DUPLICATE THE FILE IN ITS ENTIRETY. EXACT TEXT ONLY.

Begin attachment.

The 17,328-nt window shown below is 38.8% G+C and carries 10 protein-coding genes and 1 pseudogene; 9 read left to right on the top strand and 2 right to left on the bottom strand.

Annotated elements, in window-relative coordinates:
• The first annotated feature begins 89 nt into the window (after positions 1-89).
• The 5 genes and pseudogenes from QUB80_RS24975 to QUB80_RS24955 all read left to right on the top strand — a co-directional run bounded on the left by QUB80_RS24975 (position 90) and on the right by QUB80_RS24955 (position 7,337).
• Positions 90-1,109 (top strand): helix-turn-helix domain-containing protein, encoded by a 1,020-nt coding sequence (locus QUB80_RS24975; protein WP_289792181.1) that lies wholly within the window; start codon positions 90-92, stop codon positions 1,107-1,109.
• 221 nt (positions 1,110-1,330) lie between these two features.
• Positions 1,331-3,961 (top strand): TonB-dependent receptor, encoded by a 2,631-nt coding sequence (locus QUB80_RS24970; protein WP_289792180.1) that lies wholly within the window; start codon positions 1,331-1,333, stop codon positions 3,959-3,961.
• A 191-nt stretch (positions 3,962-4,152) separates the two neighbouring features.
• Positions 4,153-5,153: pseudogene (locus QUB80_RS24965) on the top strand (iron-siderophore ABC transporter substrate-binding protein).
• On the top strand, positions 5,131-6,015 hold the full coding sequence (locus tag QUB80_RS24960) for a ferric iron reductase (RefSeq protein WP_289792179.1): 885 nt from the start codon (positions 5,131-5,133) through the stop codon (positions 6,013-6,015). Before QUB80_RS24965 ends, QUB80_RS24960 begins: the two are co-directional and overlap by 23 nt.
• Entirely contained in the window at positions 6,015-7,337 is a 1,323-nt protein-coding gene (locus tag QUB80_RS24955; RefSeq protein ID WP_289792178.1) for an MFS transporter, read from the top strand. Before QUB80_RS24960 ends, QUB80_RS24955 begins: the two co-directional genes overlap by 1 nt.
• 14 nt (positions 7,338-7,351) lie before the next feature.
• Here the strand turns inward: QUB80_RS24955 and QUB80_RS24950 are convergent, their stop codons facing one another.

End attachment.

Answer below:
The 17,328-nt window shown below is 38.8% G+C and carries 10 protein-coding genes and 1 pseudogene; 9 read left to right on the top strand and 2 right to left on the bottom strand.

Annotated elements, in window-relative coordinates:
• The first annotated feature begins 89 nt into the window (after positions 1-89).
• The 5 genes and pseudogenes from QUB80_RS24975 to QUB80_RS24955 all read left to right on the top strand — a co-directional run bounded on the left by QUB80_RS24975 (position 90) and on the right by QUB80_RS24955 (position 7,337).
• Positions 90-1,109 (top strand): helix-turn-helix domain-containing protein, encoded by a 1,020-nt coding sequence (locus QUB80_RS24975; protein WP_289792181.1) that lies wholly within the window; start codon positions 90-92, stop codon positions 1,107-1,109.
• 221 nt (positions 1,110-1,330) lie between these two features.
• Positions 1,331-3,961 (top strand): TonB-dependent receptor, encoded by a 2,631-nt coding sequence (locus QUB80_RS24970; protein WP_289792180.1) that lies wholly within the window; start codon positions 1,331-1,333, stop codon positions 3,959-3,961.
• A 191-nt stretch (positions 3,962-4,152) separates the two neighbouring features.
• Positions 4,153-5,153: pseudogene (locus QUB80_RS24965) on the top strand (iron-siderophore ABC transporter substrate-binding protein).
• On the top strand, positions 5,131-6,015 hold the full coding sequence (locus tag QUB80_RS24960) for a ferric iron reductase (RefSeq protein WP_289792179.1): 885 nt from the start codon (positions 5,131-5,133) through the stop codon (positions 6,013-6,015). Before QUB80_RS24965 ends, QUB80_RS24960 begins: the two are co-directional and overlap by 23 nt.
• Entirely contained in the window at positions 6,015-7,337 is a 1,323-nt protein-coding gene (locus tag QUB80_RS24955; RefSeq protein ID WP_289792178.1) for an MFS transporter, read from the top strand. Before QUB80_RS24960 ends, QUB80_RS24955 begins: the two co-directional genes overlap by 1 nt.
• 14 nt (positions 7,338-7,351) lie before the next feature.
• Here the strand turns inward: QUB80_RS24955 and QUB80_RS24950 are convergent, their stop codons facing one another.